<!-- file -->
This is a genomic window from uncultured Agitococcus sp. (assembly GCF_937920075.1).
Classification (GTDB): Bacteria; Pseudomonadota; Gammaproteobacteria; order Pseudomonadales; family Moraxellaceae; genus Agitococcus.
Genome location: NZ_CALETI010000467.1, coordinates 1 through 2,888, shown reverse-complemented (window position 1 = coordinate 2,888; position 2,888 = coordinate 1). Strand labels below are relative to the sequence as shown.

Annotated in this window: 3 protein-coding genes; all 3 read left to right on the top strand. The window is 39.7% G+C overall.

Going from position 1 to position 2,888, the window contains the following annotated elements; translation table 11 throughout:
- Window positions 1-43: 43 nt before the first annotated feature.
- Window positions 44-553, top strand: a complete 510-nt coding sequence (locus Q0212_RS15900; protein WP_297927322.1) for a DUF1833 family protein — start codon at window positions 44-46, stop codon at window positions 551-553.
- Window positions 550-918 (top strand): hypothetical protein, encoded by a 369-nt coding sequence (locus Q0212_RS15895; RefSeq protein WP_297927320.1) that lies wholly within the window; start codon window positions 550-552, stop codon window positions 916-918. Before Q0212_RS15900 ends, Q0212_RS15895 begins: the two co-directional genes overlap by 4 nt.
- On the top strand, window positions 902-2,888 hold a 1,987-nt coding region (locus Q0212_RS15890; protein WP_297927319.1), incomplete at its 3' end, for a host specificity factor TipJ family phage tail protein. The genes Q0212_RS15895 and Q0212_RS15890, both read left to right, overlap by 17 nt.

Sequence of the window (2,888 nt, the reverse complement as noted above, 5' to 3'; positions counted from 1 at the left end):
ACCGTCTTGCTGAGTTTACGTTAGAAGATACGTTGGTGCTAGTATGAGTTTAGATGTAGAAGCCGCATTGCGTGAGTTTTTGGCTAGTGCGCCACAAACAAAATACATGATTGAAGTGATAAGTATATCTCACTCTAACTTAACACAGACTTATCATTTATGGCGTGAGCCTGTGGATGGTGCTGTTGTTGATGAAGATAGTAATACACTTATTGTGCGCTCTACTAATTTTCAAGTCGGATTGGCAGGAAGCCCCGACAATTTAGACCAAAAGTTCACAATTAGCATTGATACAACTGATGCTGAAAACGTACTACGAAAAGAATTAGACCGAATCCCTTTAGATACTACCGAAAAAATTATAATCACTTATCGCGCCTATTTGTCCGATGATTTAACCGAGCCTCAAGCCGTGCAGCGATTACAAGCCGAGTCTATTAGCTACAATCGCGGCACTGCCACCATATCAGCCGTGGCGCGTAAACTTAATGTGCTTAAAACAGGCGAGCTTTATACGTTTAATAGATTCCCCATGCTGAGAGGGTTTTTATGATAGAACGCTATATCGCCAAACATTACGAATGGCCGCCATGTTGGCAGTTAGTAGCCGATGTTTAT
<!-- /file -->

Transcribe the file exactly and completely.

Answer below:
This is a genomic window from uncultured Agitococcus sp. (assembly GCF_937920075.1).
Classification (GTDB): Bacteria; Pseudomonadota; Gammaproteobacteria; order Pseudomonadales; family Moraxellaceae; genus Agitococcus.
Genome location: NZ_CALETI010000467.1, coordinates 1 through 2,888, shown reverse-complemented (window position 1 = coordinate 2,888; position 2,888 = coordinate 1). Strand labels below are relative to the sequence as shown.

Annotated in this window: 3 protein-coding genes; all 3 read left to right on the top strand. The window is 39.7% G+C overall.

Going from position 1 to position 2,888, the window contains the following annotated elements; translation table 11 throughout:
- Window positions 1-43: 43 nt before the first annotated feature.
- Window positions 44-553, top strand: a complete 510-nt coding sequence (locus Q0212_RS15900; protein WP_297927322.1) for a DUF1833 family protein — start codon at window positions 44-46, stop codon at window positions 551-553.
- Window positions 550-918 (top strand): hypothetical protein, encoded by a 369-nt coding sequence (locus Q0212_RS15895; RefSeq protein WP_297927320.1) that lies wholly within the window; start codon window positions 550-552, stop codon window positions 916-918. Before Q0212_RS15900 ends, Q0212_RS15895 begins: the two co-directional genes overlap by 4 nt.
- On the top strand, window positions 902-2,888 hold a 1,987-nt coding region (locus Q0212_RS15890; protein WP_297927319.1), incomplete at its 3' end, for a host specificity factor TipJ family phage tail protein. The genes Q0212_RS15895 and Q0212_RS15890, both read left to right, overlap by 17 nt.

Sequence of the window (2,888 nt, the reverse complement as noted above, 5' to 3'; positions counted from 1 at the left end):
ACCGTCTTGCTGAGTTTACGTTAGAAGATACGTTGGTGCTAGTATGAGTTTAGATGTAGAAGCCGCATTGCGTGAGTTTTTGGCTAGTGCGCCACAAACAAAATACATGATTGAAGTGATAAGTATATCTCACTCTAACTTAACACAGACTTATCATTTATGGCGTGAGCCTGTGGATGGTGCTGTTGTTGATGAAGATAGTAATACACTTATTGTGCGCTCTACTAATTTTCAAGTCGGATTGGCAGGAAGCCCCGACAATTTAGACCAAAAGTTCACAATTAGCATTGATACAACTGATGCTGAAAACGTACTACGAAAAGAATTAGACCGAATCCCTTTAGATACTACCGAAAAAATTATAATCACTTATCGCGCCTATTTGTCCGATGATTTAACCGAGCCTCAAGCCGTGCAGCGATTACAAGCCGAGTCTATTAGCTACAATCGCGGCACTGCCACCATATCAGCCGTGGCGCGTAAACTTAATGTGCTTAAAACAGGCGAGCTTTATACGTTTAATAGATTCCCCATGCTGAGAGGGTTTTTATGATAGAACGCTATATCGCCAAACATTACGAATGGCCGCCATGTTGGCAGTTAGTAGCCGATGTTTAT